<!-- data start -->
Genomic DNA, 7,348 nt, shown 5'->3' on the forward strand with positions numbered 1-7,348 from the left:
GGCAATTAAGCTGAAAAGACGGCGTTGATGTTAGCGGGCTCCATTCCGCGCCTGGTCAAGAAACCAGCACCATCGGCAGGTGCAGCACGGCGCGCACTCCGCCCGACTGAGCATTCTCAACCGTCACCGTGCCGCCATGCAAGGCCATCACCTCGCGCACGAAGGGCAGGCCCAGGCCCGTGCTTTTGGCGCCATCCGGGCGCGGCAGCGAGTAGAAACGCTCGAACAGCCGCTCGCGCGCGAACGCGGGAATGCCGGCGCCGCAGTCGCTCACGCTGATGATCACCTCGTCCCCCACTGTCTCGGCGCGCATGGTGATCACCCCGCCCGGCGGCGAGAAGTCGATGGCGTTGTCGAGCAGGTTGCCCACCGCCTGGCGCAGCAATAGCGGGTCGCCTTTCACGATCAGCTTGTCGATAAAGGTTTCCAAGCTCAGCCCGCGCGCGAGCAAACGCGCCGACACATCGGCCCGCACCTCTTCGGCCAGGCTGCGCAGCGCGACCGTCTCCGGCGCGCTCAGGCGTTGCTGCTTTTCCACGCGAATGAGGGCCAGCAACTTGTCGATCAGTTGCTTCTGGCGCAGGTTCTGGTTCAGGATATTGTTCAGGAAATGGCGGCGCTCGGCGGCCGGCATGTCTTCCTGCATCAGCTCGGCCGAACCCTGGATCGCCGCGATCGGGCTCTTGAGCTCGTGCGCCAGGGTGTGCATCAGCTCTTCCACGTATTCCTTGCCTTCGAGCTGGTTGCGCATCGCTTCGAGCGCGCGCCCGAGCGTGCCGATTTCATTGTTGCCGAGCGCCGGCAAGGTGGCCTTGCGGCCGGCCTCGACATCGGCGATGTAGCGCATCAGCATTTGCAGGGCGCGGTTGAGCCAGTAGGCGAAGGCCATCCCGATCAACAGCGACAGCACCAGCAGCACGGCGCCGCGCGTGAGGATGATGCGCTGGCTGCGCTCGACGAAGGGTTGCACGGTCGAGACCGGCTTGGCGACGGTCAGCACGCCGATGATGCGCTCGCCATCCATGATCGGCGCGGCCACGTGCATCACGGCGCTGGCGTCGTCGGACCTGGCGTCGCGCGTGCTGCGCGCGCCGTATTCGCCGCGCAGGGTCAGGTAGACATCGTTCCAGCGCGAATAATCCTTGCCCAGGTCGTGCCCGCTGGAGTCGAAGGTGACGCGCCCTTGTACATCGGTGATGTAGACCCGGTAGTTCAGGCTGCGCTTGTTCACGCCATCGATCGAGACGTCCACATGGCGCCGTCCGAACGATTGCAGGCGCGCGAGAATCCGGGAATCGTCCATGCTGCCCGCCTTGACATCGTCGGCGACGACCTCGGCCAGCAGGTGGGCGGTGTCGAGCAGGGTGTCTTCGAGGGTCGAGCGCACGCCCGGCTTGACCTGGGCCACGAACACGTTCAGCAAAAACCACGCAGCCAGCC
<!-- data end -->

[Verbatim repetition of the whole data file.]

Genomic DNA, 7,348 nt, shown 5'->3' on the forward strand with positions numbered 1-7,348 from the left:
GGCAATTAAGCTGAAAAGACGGCGTTGATGTTAGCGGGCTCCATTCCGCGCCTGGTCAAGAAACCAGCACCATCGGCAGGTGCAGCACGGCGCGCACTCCGCCCGACTGAGCATTCTCAACCGTCACCGTGCCGCCATGCAAGGCCATCACCTCGCGCACGAAGGGCAGGCCCAGGCCCGTGCTTTTGGCGCCATCCGGGCGCGGCAGCGAGTAGAAACGCTCGAACAGCCGCTCGCGCGCGAACGCGGGAATGCCGGCGCCGCAGTCGCTCACGCTGATGATCACCTCGTCCCCCACTGTCTCGGCGCGCATGGTGATCACCCCGCCCGGCGGCGAGAAGTCGATGGCGTTGTCGAGCAGGTTGCCCACCGCCTGGCGCAGCAATAGCGGGTCGCCTTTCACGATCAGCTTGTCGATAAAGGTTTCCAAGCTCAGCCCGCGCGCGAGCAAACGCGCCGACACATCGGCCCGCACCTCTTCGGCCAGGCTGCGCAGCGCGACCGTCTCCGGCGCGCTCAGGCGTTGCTGCTTTTCCACGCGAATGAGGGCCAGCAACTTGTCGATCAGTTGCTTCTGGCGCAGGTTCTGGTTCAGGATATTGTTCAGGAAATGGCGGCGCTCGGCGGCCGGCATGTCTTCCTGCATCAGCTCGGCCGAACCCTGGATCGCCGCGATCGGGCTCTTGAGCTCGTGCGCCAGGGTGTGCATCAGCTCTTCCACGTATTCCTTGCCTTCGAGCTGGTTGCGCATCGCTTCGAGCGCGCGCCCGAGCGTGCCGATTTCATTGTTGCCGAGCGCCGGCAAGGTGGCCTTGCGGCCGGCCTCGACATCGGCGATGTAGCGCATCAGCATTTGCAGGGCGCGGTTGAGCCAGTAGGCGAAGGCCATCCCGATCAACAGCGACAGCACCAGCAGCACGGCGCCGCGCGTGAGGATGATGCGCTGGCTGCGCTCGACGAAGGGTTGCACGGTCGAGACCGGCTTGGCGACGGTCAGCACGCCGATGATGCGCTCGCCATCCATGATCGGCGCGGCCACGTGCATCACGGCGCTGGCGTCGTCGGACCTGGCGTCGCGCGTGCTGCGCGCGCCGTATTCGCCGCGCAGGGTCAGGTAGACATCGTTCCAGCGCGAATAATCCTTGCCCAGGTCGTGCCCGCTGGAGTCGAAGGTGACGCGCCCTTGTACATCGGTGATGTAGACCCGGTAGTTCAGGCTGCGCTTGTTCACGCCATCGATCGAGACGTCCACATGGCGCCGTCCGAACGATTGCAGGCGCGCGAGAATCCGGGAATCGTCCATGCTGCCCGCCTTGACATCGTCGGCGACGACCTCGGCCAGCAGGTGGGCGGTGTCGAGCAGGGTGTCTTCGAGGGTCGAGCGCACGCCCGGCTTGACCTGGGCCACGAACACGTTCAGCAAAAACCACGCAGCCAGCC